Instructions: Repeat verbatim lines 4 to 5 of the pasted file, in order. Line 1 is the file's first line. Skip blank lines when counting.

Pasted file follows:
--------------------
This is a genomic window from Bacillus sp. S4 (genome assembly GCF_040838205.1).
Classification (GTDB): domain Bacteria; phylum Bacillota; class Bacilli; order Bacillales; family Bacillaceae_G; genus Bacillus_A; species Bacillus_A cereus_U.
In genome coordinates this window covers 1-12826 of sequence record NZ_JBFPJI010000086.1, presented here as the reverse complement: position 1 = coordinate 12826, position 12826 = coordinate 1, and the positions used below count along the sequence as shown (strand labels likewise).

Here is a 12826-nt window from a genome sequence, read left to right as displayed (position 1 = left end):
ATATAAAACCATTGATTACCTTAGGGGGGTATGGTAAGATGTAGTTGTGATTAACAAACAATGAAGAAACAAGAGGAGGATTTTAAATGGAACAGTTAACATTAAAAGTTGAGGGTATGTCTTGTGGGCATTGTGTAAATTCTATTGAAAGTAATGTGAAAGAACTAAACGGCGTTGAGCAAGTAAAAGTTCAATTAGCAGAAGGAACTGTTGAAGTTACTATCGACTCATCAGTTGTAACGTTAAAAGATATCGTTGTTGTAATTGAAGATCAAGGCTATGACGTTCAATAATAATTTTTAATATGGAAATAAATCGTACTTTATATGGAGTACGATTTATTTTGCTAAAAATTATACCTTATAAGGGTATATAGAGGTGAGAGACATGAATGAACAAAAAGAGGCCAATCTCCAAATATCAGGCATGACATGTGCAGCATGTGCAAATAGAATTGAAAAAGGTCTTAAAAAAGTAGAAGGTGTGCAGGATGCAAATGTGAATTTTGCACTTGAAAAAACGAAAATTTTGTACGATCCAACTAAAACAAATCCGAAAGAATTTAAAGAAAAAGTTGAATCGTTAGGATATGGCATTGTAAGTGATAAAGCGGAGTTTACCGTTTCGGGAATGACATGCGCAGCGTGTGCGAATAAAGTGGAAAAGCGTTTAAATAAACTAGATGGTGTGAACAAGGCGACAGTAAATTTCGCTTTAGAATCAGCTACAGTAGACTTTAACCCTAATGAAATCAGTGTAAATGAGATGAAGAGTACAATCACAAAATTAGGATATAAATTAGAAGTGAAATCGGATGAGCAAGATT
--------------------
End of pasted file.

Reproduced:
Here is a 12826-nt window from a genome sequence, read left to right as displayed (position 1 = left end):
ATATAAAACCATTGATTACCTTAGGGGGGTATGGTAAGATGTAGTTGTGATTAACAAACAATGAAGAAACAAGAGGAGGATTTTAAATGGAACAGTTAACATTAAAAGTTGAGGGTATGTCTTGTGGGCATTGTGTAAATTCTATTGAAAGTAATGTGAAAGAACTAAACGGCGTTGAGCAAGTAAAAGTTCAATTAGCAGAAGGAACTGTTGAAGTTACTATCGACTCATCAGTTGTAACGTTAAAAGATATCGTTGTTGTAATTGAAGATCAAGGCTATGACGTTCAATAATAATTTTTAATATGGAAATAAATCGTACTTTATATGGAGTACGATTTATTTTGCTAAAAATTATACCTTATAAGGGTATATAGAGGTGAGAGACATGAATGAACAAAAAGAGGCCAATCTCCAAATATCAGGCATGACATGTGCAGCATGTGCAAATAGAATTGAAAAAGGTCTTAAAAAAGTAGAAGGTGTGCAGGATGCAAATGTGAATTTTGCACTTGAAAAAACGAAAATTTTGTACGATCCAACTAAAACAAATCCGAAAGAATTTAAAGAAAAAGTTGAATCGTTAGGATATGGCATTGTAAGTGATAAAGCGGAGTTTACCGTTTCGGGAATGACATGCGCAGCGTGTGCGAATAAAGTGGAAAAGCGTTTAAATAAACTAGATGGTGTGAACAAGGCGACAGTAAATTTCGCTTTAGAATCAGCTACAGTAGACTTTAACCCTAATGAAATCAGTGTAAATGAGATGAAGAGTACAATCACAAAATTAGGATATAAATTAGAAGTGAAATCGGATGAGCAAGATT